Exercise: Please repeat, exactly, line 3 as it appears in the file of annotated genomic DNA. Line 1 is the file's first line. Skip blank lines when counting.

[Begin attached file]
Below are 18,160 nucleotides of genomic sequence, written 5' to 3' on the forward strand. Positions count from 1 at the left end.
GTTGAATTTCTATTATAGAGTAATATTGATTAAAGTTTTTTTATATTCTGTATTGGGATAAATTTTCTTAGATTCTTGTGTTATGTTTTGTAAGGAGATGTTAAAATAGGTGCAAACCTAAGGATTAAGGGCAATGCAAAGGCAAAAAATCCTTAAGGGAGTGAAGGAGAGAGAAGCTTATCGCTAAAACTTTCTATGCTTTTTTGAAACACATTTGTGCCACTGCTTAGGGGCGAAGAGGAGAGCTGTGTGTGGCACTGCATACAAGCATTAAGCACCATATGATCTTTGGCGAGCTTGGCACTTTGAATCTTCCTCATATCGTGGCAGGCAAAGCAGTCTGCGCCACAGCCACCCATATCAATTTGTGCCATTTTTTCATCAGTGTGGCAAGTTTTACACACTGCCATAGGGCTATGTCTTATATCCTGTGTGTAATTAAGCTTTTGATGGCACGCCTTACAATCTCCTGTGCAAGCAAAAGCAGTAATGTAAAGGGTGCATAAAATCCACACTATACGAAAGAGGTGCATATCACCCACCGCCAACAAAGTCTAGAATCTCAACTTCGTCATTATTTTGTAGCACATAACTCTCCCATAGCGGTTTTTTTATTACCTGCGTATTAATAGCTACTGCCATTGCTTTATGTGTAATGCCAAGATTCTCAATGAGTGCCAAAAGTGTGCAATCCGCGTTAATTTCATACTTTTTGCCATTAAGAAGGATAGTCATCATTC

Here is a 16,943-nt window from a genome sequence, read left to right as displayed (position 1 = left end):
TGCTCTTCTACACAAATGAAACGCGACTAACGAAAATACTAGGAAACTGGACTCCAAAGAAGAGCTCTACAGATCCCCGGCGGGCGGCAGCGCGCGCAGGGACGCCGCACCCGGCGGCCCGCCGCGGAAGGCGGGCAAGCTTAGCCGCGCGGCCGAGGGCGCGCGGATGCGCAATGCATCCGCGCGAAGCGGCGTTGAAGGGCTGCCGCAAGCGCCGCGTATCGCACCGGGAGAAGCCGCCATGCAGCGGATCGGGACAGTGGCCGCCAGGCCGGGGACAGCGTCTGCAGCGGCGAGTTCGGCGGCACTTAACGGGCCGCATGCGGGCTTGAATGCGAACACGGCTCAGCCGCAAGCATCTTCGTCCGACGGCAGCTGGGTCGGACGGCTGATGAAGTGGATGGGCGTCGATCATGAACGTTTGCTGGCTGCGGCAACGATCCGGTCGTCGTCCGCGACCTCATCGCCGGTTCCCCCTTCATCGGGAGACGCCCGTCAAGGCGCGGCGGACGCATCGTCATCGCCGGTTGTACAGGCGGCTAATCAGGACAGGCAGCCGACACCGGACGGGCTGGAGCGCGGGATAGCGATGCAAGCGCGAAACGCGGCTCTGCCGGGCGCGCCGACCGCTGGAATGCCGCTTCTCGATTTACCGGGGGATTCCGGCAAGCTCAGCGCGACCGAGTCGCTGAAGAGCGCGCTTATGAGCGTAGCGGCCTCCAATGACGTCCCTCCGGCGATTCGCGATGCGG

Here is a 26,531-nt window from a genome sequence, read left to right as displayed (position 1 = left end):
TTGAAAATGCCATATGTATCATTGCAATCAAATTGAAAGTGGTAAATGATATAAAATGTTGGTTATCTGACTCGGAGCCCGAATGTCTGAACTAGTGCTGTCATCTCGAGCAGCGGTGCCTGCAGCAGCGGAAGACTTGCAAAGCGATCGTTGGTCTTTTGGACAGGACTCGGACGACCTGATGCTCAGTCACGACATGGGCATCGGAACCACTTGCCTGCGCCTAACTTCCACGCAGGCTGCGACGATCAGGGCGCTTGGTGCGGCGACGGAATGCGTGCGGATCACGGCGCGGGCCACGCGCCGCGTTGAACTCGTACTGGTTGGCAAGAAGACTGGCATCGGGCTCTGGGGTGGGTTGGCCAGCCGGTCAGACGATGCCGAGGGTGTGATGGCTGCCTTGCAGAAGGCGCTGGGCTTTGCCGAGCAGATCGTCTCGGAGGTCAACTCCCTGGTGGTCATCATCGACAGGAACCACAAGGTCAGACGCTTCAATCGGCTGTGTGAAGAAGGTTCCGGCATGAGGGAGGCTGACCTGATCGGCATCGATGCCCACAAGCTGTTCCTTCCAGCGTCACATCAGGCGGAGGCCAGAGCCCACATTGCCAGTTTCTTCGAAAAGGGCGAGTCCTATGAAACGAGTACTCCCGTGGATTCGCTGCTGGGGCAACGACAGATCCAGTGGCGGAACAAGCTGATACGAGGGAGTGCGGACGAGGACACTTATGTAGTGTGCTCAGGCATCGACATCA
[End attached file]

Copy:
Here is a 16,943-nt window from a genome sequence, read left to right as displayed (position 1 = left end):